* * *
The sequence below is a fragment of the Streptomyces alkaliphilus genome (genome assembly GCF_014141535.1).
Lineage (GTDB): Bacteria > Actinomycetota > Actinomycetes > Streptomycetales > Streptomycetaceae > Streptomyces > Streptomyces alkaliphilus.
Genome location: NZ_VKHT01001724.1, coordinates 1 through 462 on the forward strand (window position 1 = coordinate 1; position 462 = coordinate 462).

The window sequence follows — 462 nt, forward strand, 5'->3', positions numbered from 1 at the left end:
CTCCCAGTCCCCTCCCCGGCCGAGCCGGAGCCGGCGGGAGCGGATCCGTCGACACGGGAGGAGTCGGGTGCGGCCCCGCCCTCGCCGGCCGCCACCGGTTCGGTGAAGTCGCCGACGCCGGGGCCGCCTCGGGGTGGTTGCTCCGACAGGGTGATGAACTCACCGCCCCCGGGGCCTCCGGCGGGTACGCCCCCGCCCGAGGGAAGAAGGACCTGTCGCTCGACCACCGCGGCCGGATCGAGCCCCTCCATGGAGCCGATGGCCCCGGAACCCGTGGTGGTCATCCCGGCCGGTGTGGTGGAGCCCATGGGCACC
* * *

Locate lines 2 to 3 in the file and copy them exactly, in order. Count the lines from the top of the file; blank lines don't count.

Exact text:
Lineage (GTDB): Bacteria > Actinomycetota > Actinomycetes > Streptomycetales > Streptomycetaceae > Streptomyces > Streptomyces alkaliphilus.
Genome location: NZ_VKHT01001724.1, coordinates 1 through 462 on the forward strand (window position 1 = coordinate 1; position 462 = coordinate 462).